Encouraging economic data wasn't enough to offset earnings anxiety this week as investors sold off blue-chip and technology stocks ahead of the next onslaught of earnings reports. At this point, traders seem content to leave their cash on the sidelines.
For the week, the Dow Jones industrial average fell 293 points to 10,927.00 while the Nasdaq composite shed 61 points to close at 3,835.01.
Earlier this week, the government reported that August's Consumer Price Index came in well below consensus expectations for a 0.2-percent rise. But traders said it had already been largely priced into the market
"With energy prices going up, that's a component of inflation that the Fed can't control, and it's going to make everybody concerned, no matter what comes out," said Edgar Peters, chief investment officer at Panagora Asset Management.
The Producer Price Index offered even more proof that inflation is firmly in check, falling 0.1 percent.
Some important earnings reports hit the wire this week, but even better-than-expected sales and profits weren't enough to ignite the market.
Database software giant Oracle (Nasdaq: ORCL) shattered analysts' estimates, earning $501 million, or 17 cents a share, on sales of $2.3 billion.
First Call Corp. consensus expected it to return a profit of 13 cents a share in the quarter.
Salomon Smith Barney, Banc of America, Deutsche Banc Alex. Brown and Lehman Brothers all raised estimates on the stock Friday, although they all expressed disappointment with the applications business.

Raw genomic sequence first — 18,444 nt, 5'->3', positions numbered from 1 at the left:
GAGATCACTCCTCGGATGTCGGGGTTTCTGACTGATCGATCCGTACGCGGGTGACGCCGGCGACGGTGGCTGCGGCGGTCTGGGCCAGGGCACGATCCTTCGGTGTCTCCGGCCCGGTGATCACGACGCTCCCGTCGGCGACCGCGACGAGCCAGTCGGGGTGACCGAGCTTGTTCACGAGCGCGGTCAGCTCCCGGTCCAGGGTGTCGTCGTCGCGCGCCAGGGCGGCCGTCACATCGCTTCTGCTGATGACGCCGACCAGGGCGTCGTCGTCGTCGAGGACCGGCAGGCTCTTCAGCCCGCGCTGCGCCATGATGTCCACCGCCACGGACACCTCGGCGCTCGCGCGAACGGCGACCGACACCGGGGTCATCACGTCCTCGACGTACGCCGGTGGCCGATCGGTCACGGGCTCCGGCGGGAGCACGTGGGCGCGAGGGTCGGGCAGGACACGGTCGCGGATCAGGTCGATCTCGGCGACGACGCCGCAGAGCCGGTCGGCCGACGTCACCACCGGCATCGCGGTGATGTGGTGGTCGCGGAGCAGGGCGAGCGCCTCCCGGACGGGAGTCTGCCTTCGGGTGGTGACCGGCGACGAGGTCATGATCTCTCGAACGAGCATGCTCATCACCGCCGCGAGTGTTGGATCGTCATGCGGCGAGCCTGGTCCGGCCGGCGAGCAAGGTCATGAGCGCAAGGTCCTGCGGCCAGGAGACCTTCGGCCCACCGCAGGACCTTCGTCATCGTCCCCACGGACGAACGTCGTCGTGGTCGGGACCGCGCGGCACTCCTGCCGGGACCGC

Applications sales grew 42 percent to $156 million from the year-ago period, and revenue from Oracle's core database business increased 32 percent to $585 million.
Salomon wrote that it expected 57 percent growth in the applications business, and earlier this week, Chris Shilakes of Merrill Lynch projected 70 percent growth in applications, driven by the 11i Web suite. Salomon and Deutsche Banc both raised fiscal 2001 earnings estimates to 98 cents from 90 cents. Salomon is predicting earnings of $1.13 per share for 2002, while Deutsche Banc is expecting $1.14 a share.
Lehman Brothers upped its fiscal 2001 earnings estimate to $1.00 from 93 cents per share, and its fiscal 2002 estimate to $1.30 a share, up from $1.11.
Red Hat (Nasdaq: RHAT) also reported, posting a loss of $1.9 million, or a penny a share, on sales of $18.5 million.
Analysts were expecting a loss of 2 cents a share.
Looking ahead to next week, investors will be watching for earnings from Jabil Circuit (NYSE: JBL) and Engage Technologies (Nasdaq: ENGA).
First Call Corp. consensus expects Jabil to earn 24 cents a share in its fourth quarter.
Last quarter, it raked in $38.2 million, or 21 cents a share, on sales of $965.8 million.
Engage Technologies is expected to report a loss of 28 cents a share.
Last quarter, it lost $38.3 million, or 22 cents a share, on sales of $58.7 million.